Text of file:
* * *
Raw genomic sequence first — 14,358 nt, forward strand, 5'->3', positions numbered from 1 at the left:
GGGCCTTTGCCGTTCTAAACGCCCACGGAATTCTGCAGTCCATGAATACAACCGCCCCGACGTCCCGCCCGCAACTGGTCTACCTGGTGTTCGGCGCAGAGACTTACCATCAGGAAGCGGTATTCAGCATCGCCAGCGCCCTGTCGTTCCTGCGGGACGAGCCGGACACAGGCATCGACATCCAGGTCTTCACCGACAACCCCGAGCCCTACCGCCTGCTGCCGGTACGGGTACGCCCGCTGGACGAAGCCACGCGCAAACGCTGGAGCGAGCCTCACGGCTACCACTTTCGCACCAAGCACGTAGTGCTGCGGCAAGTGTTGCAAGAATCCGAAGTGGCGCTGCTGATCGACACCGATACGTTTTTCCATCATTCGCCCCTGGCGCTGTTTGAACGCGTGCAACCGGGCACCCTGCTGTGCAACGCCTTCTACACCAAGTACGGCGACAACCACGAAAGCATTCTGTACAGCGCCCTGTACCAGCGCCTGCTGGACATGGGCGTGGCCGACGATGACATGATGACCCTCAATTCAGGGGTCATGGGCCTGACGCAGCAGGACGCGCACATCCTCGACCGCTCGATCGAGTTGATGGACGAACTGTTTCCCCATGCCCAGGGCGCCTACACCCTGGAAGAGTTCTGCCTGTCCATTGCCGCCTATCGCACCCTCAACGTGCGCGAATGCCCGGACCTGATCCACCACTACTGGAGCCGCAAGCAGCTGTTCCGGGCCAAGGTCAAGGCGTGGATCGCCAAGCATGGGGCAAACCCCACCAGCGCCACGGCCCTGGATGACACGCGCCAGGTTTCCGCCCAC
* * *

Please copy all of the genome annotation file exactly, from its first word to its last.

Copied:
Raw genomic sequence first — 14,358 nt, forward strand, 5'->3', positions numbered from 1 at the left:
GGGCCTTTGCCGTTCTAAACGCCCACGGAATTCTGCAGTCCATGAATACAACCGCCCCGACGTCCCGCCCGCAACTGGTCTACCTGGTGTTCGGCGCAGAGACTTACCATCAGGAAGCGGTATTCAGCATCGCCAGCGCCCTGTCGTTCCTGCGGGACGAGCCGGACACAGGCATCGACATCCAGGTCTTCACCGACAACCCCGAGCCCTACCGCCTGCTGCCGGTACGGGTACGCCCGCTGGACGAAGCCACGCGCAAACGCTGGAGCGAGCCTCACGGCTACCACTTTCGCACCAAGCACGTAGTGCTGCGGCAAGTGTTGCAAGAATCCGAAGTGGCGCTGCTGATCGACACCGATACGTTTTTCCATCATTCGCCCCTGGCGCTGTTTGAACGCGTGCAACCGGGCACCCTGCTGTGCAACGCCTTCTACACCAAGTACGGCGACAACCACGAAAGCATTCTGTACAGCGCCCTGTACCAGCGCCTGCTGGACATGGGCGTGGCCGACGATGACATGATGACCCTCAATTCAGGGGTCATGGGCCTGACGCAGCAGGACGCGCACATCCTCGACCGCTCGATCGAGTTGATGGACGAACTGTTTCCCCATGCCCAGGGCGCCTACACCCTGGAAGAGTTCTGCCTGTCCATTGCCGCCTATCGCACCCTCAACGTGCGCGAATGCCCGGACCTGATCCACCACTACTGGAGCCGCAAGCAGCTGTTCCGGGCCAAGGTCAAGGCGTGGATCGCCAAGCATGGGGCAAACCCCACCAGCGCCACGGCCCTGGATGACACGCGCCAGGTTTCCGCCCAC